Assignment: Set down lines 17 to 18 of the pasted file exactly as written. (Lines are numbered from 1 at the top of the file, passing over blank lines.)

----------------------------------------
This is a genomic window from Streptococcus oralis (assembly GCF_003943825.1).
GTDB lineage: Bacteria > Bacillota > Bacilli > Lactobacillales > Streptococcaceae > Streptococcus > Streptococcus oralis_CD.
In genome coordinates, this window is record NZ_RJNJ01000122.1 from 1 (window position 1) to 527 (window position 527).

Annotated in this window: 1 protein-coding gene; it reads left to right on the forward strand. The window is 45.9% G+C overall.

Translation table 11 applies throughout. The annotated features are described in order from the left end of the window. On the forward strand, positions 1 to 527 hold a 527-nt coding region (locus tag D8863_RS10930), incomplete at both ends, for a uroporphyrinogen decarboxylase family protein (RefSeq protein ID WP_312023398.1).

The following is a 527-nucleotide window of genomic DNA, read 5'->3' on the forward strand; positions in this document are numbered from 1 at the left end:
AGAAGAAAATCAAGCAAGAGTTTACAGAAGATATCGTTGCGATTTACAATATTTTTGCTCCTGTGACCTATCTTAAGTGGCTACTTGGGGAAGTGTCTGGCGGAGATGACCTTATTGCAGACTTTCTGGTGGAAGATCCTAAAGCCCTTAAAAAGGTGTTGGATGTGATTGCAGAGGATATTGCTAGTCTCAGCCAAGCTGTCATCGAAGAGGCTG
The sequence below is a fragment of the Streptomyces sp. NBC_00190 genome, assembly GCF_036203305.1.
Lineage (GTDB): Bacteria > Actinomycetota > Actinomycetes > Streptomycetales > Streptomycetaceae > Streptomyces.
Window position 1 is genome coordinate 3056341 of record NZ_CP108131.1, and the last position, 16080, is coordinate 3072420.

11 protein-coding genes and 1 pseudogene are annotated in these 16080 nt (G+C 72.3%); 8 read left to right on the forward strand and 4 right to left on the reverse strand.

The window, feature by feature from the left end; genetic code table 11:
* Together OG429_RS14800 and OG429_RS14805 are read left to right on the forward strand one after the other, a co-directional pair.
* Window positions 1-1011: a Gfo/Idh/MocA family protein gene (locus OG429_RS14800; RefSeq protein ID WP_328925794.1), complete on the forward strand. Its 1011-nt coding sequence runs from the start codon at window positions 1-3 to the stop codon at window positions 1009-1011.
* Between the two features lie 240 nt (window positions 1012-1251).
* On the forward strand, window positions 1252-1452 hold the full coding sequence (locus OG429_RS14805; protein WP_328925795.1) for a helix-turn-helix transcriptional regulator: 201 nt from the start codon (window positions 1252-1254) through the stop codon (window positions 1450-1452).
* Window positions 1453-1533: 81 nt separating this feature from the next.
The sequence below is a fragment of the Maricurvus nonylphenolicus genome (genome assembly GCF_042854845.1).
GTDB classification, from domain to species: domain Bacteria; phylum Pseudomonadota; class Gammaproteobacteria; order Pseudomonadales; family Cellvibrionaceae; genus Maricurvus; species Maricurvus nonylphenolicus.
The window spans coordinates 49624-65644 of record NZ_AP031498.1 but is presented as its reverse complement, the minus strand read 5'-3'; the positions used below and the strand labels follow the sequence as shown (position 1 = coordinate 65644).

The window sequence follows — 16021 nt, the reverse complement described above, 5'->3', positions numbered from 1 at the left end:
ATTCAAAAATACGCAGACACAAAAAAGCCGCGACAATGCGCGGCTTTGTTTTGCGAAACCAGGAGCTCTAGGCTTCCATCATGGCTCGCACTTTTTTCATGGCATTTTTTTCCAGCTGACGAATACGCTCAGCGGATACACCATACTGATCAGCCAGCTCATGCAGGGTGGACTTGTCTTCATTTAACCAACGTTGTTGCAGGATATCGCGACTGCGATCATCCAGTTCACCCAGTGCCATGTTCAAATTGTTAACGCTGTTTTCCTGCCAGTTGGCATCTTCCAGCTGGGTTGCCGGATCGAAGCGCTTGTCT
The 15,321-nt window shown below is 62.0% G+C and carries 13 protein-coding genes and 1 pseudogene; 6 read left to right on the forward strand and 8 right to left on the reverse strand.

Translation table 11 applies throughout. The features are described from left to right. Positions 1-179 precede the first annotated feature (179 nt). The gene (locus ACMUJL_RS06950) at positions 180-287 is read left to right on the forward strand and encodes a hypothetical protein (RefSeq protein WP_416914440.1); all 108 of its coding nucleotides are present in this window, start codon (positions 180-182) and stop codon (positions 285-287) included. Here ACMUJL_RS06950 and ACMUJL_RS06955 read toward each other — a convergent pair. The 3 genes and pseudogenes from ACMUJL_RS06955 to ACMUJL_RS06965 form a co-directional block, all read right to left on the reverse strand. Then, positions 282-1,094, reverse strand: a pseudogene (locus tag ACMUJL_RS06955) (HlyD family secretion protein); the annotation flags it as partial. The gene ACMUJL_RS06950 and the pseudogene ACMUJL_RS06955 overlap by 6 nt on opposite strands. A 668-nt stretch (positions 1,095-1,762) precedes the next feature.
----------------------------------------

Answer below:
* Window positions 1453-1533: 81 nt separating this feature from the next.
The sequence below is a fragment of the Maricurvus nonylphenolicus genome (genome assembly GCF_042854845.1).